Why Is Spinach Good For You? | Nutrition Fit



Popeye had it right when it came to spinach – spinach is a superfood that helps your body perform at its best. A diet rich in vegetables, like spinach, gives your body what it needs to stay healthy. Nutritionists recommend eating four or more servings of vegetables a day. Because spinach is so healthy, it is suggested that you eat spinach at least four times a week.

A leafy green vegetable filled with fiber and other important vitamins and minerals, spinach is low in calories. Whether eaten raw or cooked, one cup of spinach has less than 32 calories.

The dark green spinach leaves are rich in lutein and zeaxanthin, antioxidants which are great for your eyes and heart. The pigments in spinach also contain flavonoids called luteolin, which are phytochemicals with anti-cancer properties.

Spinach is rich in vitamins E, A, and K. Studies suggest vitamin E protects your body against some cancers and heart disease. Your body uses vitamin K to help with blood clotting. Vitamin A is used by the cells in your body to promote cell division. The beta carotene found in spinach is used by your body to create more vitamin A. It’s also a powerful antioxidant that defends body cells.

In addition to vitamins, spinach has a lot of folate, potassium, magnesium, and iron. These minerals help your cardiovascular system. They also build healthy nerves and muscles.

The health benefits of spinach are:

Prevent Cancer: The antioxidants in spinach have anti-inflammatory properties that help prevent cancer, according to the journal Nutrition and Cancer. The folate also contributes to a lower chance of ovarian cancer.

Keeping your heart healthy: The antioxidant lutein alleviates inflammation and plaque build-up in veins and arteries. The folate in spinach lowers homocystene levels which are, in turn, associated with heart disease. If your blood pressure is high, stick with fresh or frozen spinach since it has less sodium than canned spinach.

Building healthy bones: Foods rich in vitamin K, like spinach, help prevent weak bones. Vitamin K triggers the creation of osteocalcin, a protein involved with the formation of bones. The calcium and magnesium in spinach also helps keep bones strong. Keep in mind thought that the calcium in spinach is absorbed less efficiently than the calcium in dairy.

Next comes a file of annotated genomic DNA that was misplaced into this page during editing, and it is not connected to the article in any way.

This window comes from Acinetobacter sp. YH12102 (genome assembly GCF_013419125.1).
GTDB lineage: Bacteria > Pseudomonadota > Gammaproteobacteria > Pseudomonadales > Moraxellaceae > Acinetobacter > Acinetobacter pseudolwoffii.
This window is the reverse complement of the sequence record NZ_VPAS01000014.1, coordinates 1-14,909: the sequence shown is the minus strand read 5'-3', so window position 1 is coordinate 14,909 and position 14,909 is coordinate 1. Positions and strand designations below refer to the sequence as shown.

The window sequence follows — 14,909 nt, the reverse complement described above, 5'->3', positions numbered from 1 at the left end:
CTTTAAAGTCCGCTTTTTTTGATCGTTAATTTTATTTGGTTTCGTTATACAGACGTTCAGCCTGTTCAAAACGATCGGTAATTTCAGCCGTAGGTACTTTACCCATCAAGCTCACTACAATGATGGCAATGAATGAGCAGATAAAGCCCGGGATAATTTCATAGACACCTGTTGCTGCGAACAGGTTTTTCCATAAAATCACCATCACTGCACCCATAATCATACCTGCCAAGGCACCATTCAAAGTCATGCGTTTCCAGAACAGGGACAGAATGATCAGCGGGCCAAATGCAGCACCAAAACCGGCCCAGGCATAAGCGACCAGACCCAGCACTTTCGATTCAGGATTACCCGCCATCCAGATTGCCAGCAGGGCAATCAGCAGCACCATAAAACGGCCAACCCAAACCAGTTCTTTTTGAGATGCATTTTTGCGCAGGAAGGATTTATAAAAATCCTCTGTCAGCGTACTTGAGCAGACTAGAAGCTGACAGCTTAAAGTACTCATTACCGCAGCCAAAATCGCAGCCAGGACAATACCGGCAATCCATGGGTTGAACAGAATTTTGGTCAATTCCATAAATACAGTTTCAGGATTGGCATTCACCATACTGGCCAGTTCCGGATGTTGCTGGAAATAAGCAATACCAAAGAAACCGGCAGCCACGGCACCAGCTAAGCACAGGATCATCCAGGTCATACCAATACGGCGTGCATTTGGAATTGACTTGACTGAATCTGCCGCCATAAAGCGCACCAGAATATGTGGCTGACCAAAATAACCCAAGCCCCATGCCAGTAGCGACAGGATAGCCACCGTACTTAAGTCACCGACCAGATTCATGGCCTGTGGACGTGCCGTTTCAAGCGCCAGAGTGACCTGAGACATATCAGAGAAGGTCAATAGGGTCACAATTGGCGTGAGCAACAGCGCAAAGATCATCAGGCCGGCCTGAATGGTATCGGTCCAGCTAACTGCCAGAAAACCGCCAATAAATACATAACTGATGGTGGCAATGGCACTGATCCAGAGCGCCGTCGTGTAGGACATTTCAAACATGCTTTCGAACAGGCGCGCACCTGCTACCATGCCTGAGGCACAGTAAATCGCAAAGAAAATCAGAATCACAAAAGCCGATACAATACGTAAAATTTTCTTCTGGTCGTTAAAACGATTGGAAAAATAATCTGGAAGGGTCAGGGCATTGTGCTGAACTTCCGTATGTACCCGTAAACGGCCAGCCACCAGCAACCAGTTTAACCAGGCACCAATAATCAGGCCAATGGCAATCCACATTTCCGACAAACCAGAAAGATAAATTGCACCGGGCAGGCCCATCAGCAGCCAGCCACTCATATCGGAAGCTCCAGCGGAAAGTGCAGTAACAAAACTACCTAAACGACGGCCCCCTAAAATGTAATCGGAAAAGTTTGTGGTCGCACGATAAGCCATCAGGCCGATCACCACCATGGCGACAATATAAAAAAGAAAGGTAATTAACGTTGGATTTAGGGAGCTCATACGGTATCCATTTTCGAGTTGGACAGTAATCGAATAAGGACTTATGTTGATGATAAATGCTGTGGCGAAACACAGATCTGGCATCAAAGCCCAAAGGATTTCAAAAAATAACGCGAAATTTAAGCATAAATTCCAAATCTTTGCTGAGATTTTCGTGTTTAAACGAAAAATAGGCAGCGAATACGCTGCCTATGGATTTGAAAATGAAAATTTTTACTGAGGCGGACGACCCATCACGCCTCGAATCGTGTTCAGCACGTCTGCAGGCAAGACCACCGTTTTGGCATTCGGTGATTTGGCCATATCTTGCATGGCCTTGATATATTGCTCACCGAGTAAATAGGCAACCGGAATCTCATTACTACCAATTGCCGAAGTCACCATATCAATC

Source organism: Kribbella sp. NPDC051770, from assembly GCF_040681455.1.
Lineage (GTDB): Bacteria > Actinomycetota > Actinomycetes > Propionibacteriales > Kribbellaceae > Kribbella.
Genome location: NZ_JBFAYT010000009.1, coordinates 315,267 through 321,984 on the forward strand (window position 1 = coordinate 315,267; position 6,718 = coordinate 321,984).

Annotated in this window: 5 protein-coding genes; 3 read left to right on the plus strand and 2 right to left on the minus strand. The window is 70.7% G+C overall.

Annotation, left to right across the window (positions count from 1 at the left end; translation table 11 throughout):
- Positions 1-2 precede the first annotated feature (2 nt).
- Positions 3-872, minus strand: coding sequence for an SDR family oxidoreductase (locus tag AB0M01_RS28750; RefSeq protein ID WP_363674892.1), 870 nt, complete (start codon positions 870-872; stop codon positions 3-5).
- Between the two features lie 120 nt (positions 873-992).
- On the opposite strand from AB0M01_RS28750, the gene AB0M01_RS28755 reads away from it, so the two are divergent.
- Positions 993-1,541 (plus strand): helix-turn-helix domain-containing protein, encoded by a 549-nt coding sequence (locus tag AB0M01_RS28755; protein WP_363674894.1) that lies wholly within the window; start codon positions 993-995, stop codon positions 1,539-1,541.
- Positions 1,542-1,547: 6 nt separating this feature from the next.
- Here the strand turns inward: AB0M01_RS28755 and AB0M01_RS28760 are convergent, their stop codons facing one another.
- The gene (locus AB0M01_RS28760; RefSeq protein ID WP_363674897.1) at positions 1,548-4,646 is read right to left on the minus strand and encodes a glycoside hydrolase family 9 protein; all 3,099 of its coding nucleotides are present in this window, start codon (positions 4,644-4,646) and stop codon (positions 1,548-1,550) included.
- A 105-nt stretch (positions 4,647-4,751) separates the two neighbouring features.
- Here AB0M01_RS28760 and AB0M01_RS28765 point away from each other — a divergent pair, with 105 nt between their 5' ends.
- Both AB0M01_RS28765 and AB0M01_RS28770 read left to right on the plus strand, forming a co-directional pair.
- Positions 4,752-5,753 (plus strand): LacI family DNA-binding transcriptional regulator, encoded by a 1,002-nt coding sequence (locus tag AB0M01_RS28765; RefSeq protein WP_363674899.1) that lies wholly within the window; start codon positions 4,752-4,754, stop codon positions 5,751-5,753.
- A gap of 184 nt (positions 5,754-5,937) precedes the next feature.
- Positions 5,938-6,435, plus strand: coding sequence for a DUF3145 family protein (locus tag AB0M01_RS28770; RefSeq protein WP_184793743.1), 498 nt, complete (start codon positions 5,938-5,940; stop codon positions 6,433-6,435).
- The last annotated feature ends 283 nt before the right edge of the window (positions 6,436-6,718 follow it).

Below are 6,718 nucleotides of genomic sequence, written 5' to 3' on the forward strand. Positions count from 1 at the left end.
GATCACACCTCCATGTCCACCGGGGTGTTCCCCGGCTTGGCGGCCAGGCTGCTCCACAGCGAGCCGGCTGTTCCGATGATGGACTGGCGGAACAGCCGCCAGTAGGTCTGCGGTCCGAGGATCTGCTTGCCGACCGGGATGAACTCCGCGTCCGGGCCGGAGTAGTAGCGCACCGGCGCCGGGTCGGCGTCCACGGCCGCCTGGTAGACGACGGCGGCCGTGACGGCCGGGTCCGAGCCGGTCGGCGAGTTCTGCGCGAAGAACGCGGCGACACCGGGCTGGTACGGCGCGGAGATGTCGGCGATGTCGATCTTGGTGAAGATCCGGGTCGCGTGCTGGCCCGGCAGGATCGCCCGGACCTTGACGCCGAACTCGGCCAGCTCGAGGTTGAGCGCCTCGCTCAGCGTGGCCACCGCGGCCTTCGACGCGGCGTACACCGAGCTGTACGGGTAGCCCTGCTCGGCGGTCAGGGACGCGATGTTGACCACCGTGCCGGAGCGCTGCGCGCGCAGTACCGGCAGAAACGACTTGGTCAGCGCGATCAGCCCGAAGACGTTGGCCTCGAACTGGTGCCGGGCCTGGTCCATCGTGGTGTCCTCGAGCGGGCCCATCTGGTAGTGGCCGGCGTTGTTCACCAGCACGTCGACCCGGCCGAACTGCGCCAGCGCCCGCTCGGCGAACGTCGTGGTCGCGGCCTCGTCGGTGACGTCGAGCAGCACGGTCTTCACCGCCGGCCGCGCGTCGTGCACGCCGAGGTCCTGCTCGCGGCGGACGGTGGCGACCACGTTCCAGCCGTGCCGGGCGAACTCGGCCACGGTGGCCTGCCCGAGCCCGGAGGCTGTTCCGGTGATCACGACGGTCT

Better eyesight: Retinal, a form of vitamin A, is an important ingredient in the eye’s retina. Your eyes need vitamin A to function at their best. Lutein, vitamin E and beta carotene also help prevent vision loss in senior citizens.

Keeping mentally focused: Studies show that diets with a lot of spinach help maximize mental powers as you age. The folate in spinach is also crucial for cognitive function. Folic acid supplements, it should be noted, have little or no effect in this area so you should stick with natural sources like spinach.

Increase energy: The iron and folate in spinach help prevent anemia. This is often important for women with heavy menstrual periods.

Combat infections: Vitamin E helps improve the immune system. The vitamin A in spinach makes white blood cells that destroy bacteria and viruses.

Almost every supermarket has fresh spinach year-round. Spinach usually costs less than other greens. It can be substituted for lettuce on salads and sandwiches, making them healthier. Remember that fresh spinach should be dark green and not wilted.

Beware of canned spinach since it is usually high in sodium. Check the labels on frozen spinach to see how much sodium is contained.

Keep unwashed spinach in your fridge until ready for use. Avoid washing the leaves before storage since it will cause them to deteriorate. Before serving, thoroughly rinse the leaves in cold water to get rid of dirt and bugs.

A delicious and healthy way to enjoy spinach is to make a fresh spinach salad with a small amount of olive oil. The olive oil will speed up the body’s absorption of lutein and vitamin A. Spinach can also be added to pasta sauce or even put on pizza. For great mashed potatoes, try adding spinach, parmesan cheese and garlic. You can also add spinach to omelets and quiche.

All in all, spinach is terrifically healthy and makes a great side dish.


Source by Chris M Seguin